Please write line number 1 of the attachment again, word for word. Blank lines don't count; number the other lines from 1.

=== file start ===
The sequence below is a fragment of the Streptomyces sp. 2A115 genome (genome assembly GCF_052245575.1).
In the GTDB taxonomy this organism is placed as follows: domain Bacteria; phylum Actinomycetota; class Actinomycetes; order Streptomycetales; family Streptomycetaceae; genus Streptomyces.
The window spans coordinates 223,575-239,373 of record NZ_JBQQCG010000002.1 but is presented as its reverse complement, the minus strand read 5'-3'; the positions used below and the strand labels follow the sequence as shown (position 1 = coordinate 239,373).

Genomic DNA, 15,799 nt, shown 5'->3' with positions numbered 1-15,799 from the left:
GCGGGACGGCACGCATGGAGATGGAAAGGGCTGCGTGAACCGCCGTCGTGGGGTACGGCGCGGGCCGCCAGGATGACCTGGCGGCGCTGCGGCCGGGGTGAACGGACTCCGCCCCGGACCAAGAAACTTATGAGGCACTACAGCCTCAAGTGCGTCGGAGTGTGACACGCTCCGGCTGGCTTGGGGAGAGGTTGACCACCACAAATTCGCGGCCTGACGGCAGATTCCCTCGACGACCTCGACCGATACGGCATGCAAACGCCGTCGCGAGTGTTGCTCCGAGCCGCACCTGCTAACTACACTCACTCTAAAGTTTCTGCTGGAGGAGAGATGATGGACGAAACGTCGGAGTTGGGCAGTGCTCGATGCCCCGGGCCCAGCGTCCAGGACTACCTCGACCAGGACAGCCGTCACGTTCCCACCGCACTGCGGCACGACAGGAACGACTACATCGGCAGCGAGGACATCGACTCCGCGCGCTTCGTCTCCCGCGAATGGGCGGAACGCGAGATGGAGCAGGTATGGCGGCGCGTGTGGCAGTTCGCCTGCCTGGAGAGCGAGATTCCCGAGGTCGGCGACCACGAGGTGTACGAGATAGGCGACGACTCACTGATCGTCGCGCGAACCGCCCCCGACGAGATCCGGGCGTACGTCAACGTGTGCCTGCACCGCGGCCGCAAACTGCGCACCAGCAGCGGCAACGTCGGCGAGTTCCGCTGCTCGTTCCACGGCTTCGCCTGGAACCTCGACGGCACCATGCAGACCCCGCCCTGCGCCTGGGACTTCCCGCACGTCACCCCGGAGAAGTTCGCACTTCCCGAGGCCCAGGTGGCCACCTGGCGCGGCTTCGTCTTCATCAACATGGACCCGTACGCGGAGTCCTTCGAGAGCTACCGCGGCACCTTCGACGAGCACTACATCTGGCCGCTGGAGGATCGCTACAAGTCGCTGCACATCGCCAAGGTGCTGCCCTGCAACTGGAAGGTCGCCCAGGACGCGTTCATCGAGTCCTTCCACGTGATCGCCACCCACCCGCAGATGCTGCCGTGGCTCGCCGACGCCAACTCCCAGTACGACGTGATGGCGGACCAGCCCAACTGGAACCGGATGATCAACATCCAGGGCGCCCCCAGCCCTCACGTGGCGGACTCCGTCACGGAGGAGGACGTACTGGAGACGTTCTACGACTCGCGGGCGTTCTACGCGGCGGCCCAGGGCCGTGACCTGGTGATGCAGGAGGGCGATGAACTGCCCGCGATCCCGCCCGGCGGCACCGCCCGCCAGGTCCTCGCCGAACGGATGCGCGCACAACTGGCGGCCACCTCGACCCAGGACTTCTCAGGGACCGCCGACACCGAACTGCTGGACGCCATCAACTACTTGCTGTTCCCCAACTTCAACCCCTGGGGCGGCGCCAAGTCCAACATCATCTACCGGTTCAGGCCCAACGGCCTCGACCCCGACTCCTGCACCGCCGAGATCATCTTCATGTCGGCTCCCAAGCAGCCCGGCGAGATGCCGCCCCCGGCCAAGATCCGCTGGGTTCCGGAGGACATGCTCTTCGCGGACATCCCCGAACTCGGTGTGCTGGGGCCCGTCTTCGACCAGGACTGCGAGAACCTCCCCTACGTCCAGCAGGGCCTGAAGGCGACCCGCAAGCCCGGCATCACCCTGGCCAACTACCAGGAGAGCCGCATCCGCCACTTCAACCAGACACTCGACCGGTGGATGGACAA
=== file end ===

The sequence below is a fragment of the Streptomyces sp. 2A115 genome (genome assembly GCF_052245575.1).